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Neuroscience letters

Central 5-HT3 receptor-induced hypothermia is associated with reduced metabolic rate and increased heat loss.


PMID 21964386

Abstract

Activation of central 5-HT(3) receptors by the selective agonist m-CPBG (1-(3-chlorophenyl)biguanide hydrochloride, 40 nM i.c.v.) produced stronger hypothermic effect in mice than activation of 5-HT(1A) receptors by their agonist 8-OH-DPAT (8-hydroxy-2-(di-n-propilamino)tetralin) injected by the same route at an equimolar dose. The hypothermic effect of m-CPBG was realized by influence on both the heat production and the heat loss: oxygen consumption and CO(2) expiration were decreased; heat dissipation determined by the tail skin temperature was increased. The heat loss effect of 5-HT(3) receptors was significantly shorter than the decrease in metabolism indicating the prevalent role of heat production decrease in 5-HT(3) receptor-induced deep and long-lasing hypothermia. In addition, the decrease in the respiratory exchange ratio (RER) was shown suggesting that the activation of the 5-HT(3) receptors switched metabolism to prevalent use of lipids as the main energetic substrate. 5-HT(1A) receptor agonist 8-OH-DPAT (40 nM i.c.v.) produced less depressing effect on general metabolism: a decrease in oxygen consumption and CO(2) excretion began later and was not so deep as after m-CPBG administration. Heat-loss effect of 5-HT(1A) receptors activation was not observed. In contrast to m-CPBG effect, RER after 5-HT(1A) receptors activation raised immediately after injection and then gradually decreased to the values observed in m-CPBG-treated mice. Obtained results show that activation of central 5-HT(3) receptors are more effective in hypothermia induction due to marked decrease in thermogenesis and increase in heat loss.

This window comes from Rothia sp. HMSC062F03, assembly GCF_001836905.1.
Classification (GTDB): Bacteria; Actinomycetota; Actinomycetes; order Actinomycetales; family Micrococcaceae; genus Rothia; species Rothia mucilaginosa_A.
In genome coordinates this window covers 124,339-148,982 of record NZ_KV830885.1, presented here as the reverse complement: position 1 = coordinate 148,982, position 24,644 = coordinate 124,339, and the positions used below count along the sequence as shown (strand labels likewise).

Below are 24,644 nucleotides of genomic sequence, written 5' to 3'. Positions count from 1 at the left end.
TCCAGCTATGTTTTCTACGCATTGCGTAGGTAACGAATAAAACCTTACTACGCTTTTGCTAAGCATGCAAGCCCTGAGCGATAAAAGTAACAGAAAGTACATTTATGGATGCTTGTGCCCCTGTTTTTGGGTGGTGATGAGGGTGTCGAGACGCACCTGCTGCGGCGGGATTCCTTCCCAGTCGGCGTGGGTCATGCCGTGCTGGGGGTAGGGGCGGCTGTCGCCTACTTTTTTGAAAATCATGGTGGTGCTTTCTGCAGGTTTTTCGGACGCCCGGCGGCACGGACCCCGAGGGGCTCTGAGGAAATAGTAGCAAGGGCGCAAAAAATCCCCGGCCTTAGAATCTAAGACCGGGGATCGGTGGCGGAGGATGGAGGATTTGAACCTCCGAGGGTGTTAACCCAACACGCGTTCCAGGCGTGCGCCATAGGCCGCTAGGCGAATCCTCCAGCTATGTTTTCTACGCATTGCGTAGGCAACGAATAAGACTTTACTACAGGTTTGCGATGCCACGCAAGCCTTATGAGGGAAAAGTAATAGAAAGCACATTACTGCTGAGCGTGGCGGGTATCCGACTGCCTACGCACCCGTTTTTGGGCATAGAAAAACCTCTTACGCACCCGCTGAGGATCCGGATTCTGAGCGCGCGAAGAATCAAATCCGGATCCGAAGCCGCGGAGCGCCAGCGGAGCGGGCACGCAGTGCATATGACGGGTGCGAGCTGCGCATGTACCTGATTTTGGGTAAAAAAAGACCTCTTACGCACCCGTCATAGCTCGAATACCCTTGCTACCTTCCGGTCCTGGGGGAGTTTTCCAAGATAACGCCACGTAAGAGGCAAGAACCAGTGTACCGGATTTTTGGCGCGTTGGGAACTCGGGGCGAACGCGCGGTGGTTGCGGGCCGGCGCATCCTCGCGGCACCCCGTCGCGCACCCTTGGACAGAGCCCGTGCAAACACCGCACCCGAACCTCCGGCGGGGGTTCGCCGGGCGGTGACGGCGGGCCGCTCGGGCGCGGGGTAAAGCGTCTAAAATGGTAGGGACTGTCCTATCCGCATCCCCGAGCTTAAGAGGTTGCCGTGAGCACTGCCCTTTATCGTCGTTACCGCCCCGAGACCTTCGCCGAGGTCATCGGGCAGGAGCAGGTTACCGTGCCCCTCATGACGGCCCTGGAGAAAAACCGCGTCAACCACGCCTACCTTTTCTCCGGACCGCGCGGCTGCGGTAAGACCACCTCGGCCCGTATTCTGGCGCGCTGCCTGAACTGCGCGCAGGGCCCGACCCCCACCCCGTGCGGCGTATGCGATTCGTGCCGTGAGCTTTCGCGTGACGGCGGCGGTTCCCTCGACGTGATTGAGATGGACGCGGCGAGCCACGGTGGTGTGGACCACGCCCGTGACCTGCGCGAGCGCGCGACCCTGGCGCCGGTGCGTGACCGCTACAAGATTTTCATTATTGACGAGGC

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C144
1-(3-Chlorophenyl)biguanide hydrochloride, solid
C8H10ClN5 · HCl